Points of Light: Justice League
Last week, I discussed a comic book movie adaption with The Crow. Comic books have always been a great passion of mine, particularly the work of DC Comics. The company responsible for heroes like Superman, Batman, and Wonder Woman (collectively referred to the Trinity, due to their status as the first regularly published comic heroes), DC is the oldest comic book publisher in America, and has some of the most iconic heroes and villains in comics today. And while their comic adaptions have ebbed and flowed in acclaim, one particular adaption has been a critical and commercial favorite with fans- Justice League, and its sequel Justice League Unlimited.
Based on the long running book, and helmed by Batman: The Animated Series creator Bruce Timm, Justice League is a gathering of the greatest DC heroes (the Trinity, The Flash, Green Lantern, Martian Manhunter, and Hawkgirl), into a single team working to overcome threats too great for any of the heroes alone. Watching the Earth from the orbiting satellite the Watchtower, the League dealt with threats such as The Injustice League, Mongul, Darkseid, Brainiac, and other classic DC villains, while dealing with betrayal, loss, the stress of working together, and eventually opening the League to a wide range of heroes in Unlimited.
What I Learned: Group Dynamics, Individuality, Depth
Perhaps the greatest strength of Justice League, both in the comics and the show, is its wide array of characters. Even though the heroes had banded together, this was still a group of characters that had very different personalities, and very different approaches to handling situations. While there were the obvious differences in Superman and Batman (one was the public hero who started the League, the other an urban legend who worked the League part-time), there were plenty of friction in the other heroes. Green Lantern was a former Marine, while the Flash was an impulsive jokester. Wonder Woman was a regal and somewhat naïve Amazon, while Hawkgirl was a gritty, hardened alien police officer. All of these issues were addressed at some point during the show’s run, even used at one point to disband the League in a plot by Gorilla Grodd. However, it made the League a stronger team because they not only overcame their differences and learned to work together, they also managed to remain a group of individuals, each with their own views and theories on how to do their job. And as a result, they gained a strong respect for each other, which is shown in one of my favorite scenes from the episode “Hereafter” where Superman is supposedly killed, a fact all but Batman accept.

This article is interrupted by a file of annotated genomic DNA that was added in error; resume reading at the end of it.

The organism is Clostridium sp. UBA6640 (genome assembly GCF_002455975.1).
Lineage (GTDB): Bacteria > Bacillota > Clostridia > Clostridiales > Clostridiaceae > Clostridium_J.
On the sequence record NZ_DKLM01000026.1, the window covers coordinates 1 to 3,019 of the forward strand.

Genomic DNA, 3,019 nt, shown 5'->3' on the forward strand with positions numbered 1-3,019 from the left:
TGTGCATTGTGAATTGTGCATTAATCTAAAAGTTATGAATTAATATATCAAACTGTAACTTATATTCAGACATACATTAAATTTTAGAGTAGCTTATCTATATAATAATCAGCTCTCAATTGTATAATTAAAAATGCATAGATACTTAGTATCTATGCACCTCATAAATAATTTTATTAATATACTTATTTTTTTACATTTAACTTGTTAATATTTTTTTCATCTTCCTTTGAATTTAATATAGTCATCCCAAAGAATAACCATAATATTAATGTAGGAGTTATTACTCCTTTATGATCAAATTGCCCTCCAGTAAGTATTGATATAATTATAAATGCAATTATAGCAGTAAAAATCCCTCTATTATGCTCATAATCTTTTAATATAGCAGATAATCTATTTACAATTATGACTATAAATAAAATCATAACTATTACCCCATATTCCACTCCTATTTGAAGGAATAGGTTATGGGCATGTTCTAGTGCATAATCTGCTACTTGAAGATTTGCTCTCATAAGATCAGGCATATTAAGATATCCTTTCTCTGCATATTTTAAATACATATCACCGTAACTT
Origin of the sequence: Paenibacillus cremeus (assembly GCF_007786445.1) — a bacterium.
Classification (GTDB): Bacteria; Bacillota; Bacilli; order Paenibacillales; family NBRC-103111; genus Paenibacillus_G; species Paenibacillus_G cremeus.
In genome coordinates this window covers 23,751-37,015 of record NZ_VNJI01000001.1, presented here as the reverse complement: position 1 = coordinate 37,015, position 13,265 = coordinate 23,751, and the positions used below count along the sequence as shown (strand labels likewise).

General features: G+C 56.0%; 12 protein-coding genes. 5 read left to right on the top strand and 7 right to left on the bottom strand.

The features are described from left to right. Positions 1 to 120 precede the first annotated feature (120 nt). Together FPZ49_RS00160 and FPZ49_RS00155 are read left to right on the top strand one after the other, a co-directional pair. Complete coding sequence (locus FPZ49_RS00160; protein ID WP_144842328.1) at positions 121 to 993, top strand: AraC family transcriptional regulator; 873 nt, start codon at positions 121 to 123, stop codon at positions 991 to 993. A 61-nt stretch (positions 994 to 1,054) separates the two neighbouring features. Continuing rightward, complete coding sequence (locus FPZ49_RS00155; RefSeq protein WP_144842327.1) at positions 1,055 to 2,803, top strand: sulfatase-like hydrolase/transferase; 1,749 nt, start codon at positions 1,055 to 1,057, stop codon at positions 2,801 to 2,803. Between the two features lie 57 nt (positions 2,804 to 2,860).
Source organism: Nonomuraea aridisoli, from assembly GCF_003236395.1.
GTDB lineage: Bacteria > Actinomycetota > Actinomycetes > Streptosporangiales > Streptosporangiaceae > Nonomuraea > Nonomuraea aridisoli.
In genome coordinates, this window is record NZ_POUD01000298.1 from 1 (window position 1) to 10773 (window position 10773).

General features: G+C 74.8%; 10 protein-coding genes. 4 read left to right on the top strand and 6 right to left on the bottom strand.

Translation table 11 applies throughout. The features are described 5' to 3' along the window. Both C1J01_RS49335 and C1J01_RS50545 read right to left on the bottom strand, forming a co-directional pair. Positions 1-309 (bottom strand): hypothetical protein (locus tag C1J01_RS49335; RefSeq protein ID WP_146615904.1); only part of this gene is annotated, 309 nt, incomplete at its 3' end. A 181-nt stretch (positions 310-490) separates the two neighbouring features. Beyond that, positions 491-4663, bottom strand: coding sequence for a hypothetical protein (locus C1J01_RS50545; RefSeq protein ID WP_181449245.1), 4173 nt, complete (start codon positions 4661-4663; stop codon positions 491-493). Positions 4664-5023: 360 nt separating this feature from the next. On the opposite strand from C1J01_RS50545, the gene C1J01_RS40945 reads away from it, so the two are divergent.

And there is no stronger team-builder then the scene below, where the Flash is nearly killed.
All of this showed me how to really build the Knights up as a team, but keep them as individuals. They needed to be different, they needed to argue, maybe they even needed to hate each other a little. But because they were all needed, because they couldn’t do the job without each other, they had to learn teamwork, and how to respect what each of them brought to the table.
Beyond character however, Justice League brought something that most don’t associate with comics or animated TV shows- depth. Bruce Timm has said in the past that he thinks of his work as adult shows that children happen to like, and it truly shows. These were characters that could fly, punch though walls, had magic space rings, and millions of dollars in crime-fighting equipment. At first glance this seems primed for kids, but this was nowhere near earlier attempts like Superfriends (made quite clear when a statue of the Wonder Twins was destroyed in one episode). These were characters that despite all their superpowers, still felt like real people with serious problems to deal with. The episode with the dream controlling Dr. Destiny was a great show of this, as several members faced their fears (Superman fearing that he will grow too powerful to interact with humanity, Green Lantern’s fear that he is simply an extension of his ring, or Flash’s fear that his speed will literally push him past people). But the show also dealt with how far someone might go to get back what they lost ( “A Knight of Shadows”), how far the League should go in protecting humanity (“A Better World”), the League’s lives and connections outside of their work (“Comfort and Joy”), gaining and losing everything you’ve ever wanted (“For the Man Who Has Everything”), and one scene of sacrifice from Aquaman that still amazes me that it ever made air.
What Writers Can Learn
Justice League might be a cartoon about a comic book, but any writer looking to work on group dynamics would do well to watch this show, or pick up a few books. It also stands as proof that even an idea that seems silly or childish can be portrayed as serious with the proper care and effort. As with my authors spotlights, the best thing I can recommend is to watch the episodes I’ve listed, or almost any episode of the series, to really see these traits in actions. As for the comics themselves, many are adapted from the comic stories (“Hereafter” is based on “The Death Of Superman”, “The Man Who Has Everything” is a classic Alan Moore story), but for comics that were not adapted, I can personally recommend “Tower of Babel,” “Divided We Fall”, “The Tornado’s Path,” and “Pain of the Gods,” all from my favorite run of the series. So head to your local comic store or wherever you get TV from, and check it out. It will help you learn about the most important parts of team building, and at the very least, might push us closer to that Justice League movie.